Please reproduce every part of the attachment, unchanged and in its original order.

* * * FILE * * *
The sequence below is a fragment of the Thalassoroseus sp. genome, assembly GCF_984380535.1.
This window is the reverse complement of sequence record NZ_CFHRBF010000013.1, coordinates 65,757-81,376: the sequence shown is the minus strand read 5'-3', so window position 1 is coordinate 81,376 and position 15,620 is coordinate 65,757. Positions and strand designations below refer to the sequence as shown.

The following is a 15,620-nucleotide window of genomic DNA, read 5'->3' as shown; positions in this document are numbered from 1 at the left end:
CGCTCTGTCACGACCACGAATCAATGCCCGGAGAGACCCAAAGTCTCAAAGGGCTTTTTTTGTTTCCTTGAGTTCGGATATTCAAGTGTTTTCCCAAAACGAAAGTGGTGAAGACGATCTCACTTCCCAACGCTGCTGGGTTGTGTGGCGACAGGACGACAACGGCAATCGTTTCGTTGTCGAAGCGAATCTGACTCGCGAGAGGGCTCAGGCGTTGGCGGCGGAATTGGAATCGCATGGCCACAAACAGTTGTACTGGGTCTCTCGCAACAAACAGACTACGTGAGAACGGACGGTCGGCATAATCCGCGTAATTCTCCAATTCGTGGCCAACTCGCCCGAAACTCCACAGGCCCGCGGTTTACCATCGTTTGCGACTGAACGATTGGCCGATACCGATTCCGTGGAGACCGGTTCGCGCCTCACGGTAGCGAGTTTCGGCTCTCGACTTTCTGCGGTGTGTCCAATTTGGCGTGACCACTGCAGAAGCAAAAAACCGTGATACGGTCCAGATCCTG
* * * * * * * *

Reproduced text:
The sequence below is a fragment of the Thalassoroseus sp. genome, assembly GCF_984380535.1.
This window is the reverse complement of sequence record NZ_CFHRBF010000013.1, coordinates 65,757-81,376: the sequence shown is the minus strand read 5'-3', so window position 1 is coordinate 81,376 and position 15,620 is coordinate 65,757. Positions and strand designations below refer to the sequence as shown.

The following is a 15,620-nucleotide window of genomic DNA, read 5'->3' as shown; positions in this document are numbered from 1 at the left end:
CGCTCTGTCACGACCACGAATCAATGCCCGGAGAGACCCAAAGTCTCAAAGGGCTTTTTTTGTTTCCTTGAGTTCGGATATTCAAGTGTTTTCCCAAAACGAAAGTGGTGAAGACGATCTCACTTCCCAACGCTGCTGGGTTGTGTGGCGACAGGACGACAACGGCAATCGTTTCGTTGTCGAAGCGAATCTGACTCGCGAGAGGGCTCAGGCGTTGGCGGCGGAATTGGAATCGCATGGCCACAAACAGTTGTACTGGGTCTCTCGCAACAAACAGACTACGTGAGAACGGACGGTCGGCATAATCCGCGTAATTCTCCAATTCGTGGCCAACTCGCCCGAAACTCCACAGGCCCGCGGTTTACCATCGTTTGCGACTGAACGATTGGCCGATACCGATTCCGTGGAGACCGGTTCGCGCCTCACGGTAGCGAGTTTCGGCTCTCGACTTTCTGCGGTGTGTCCAATTTGGCGTGACCACTGCAGAAGCAAAAAACCGTGATACGGTCCAGATCCTG